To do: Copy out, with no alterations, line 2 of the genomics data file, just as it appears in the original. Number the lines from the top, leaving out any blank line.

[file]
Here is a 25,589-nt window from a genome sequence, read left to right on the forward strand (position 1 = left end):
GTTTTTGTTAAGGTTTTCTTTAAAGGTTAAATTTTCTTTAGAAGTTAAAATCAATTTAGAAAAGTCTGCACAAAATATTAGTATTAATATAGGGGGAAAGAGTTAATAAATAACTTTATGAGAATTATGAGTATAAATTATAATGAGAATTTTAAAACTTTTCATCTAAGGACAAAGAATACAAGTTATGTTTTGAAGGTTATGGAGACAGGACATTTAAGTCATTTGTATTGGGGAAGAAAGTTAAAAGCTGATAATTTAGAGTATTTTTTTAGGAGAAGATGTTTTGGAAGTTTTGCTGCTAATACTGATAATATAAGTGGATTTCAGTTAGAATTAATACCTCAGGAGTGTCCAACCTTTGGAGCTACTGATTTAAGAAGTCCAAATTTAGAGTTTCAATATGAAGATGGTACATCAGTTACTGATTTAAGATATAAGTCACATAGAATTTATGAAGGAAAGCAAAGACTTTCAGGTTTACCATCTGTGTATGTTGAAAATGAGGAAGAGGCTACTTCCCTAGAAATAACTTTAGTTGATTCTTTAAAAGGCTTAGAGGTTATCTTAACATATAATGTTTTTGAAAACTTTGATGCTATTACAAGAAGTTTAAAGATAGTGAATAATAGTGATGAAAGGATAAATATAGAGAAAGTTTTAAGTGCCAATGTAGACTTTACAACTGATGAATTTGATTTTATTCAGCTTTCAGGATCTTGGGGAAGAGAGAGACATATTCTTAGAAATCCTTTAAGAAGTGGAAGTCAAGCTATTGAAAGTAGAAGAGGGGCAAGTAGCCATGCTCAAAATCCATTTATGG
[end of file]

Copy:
GTTTTTGTTAAGGTTTTCTTTAAAGGTTAAATTTTCTTTAGAAGTTAAAATCAATTTAGAAAAGTCTGCACAAAATATTAGTATTAATATAGGGGGAAAGAGTTAATAAATAACTTTATGAGAATTATGAGTATAAATTATAATGAGAATTTTAAAACTTTTCATCTAAGGACAAAGAATACAAGTTATGTTTTGAAGGTTATGGAGACAGGACATTTAAGTCATTTGTATTGGGGAAGAAAGTTAAAAGCTGATAATTTAGAGTATTTTTTTAGGAGAAGATGTTTTGGAAGTTTTGCTGCTAATACTGATAATATAAGTGGATTTCAGTTAGAATTAATACCTCAGGAGTGTCCAACCTTTGGAGCTACTGATTTAAGAAGTCCAAATTTAGAGTTTCAATATGAAGATGGTACATCAGTTACTGATTTAAGATATAAGTCACATAGAATTTATGAAGGAAAGCAAAGACTTTCAGGTTTACCATCTGTGTATGTTGAAAATGAGGAAGAGGCTACTTCCCTAGAAATAACTTTAGTTGATTCTTTAAAAGGCTTAGAGGTTATCTTAACATATAATGTTTTTGAAAACTTTGATGCTATTACAAGAAGTTTAAAGATAGTGAATAATAGTGATGAAAGGATAAATATAGAGAAAGTTTTAAGTGCCAATGTAGACTTTACAACTGATGAATTTGATTTTATTCAGCTTTCAGGATCTTGGGGAAGAGAGAGACATATTCTTAGAAATCCTTTAAGAAGTGGAAGTCAAGCTATTGAAAGTAGAAGAGGGGCAAGTAGCCATGCTCAAAATCCATTTATGG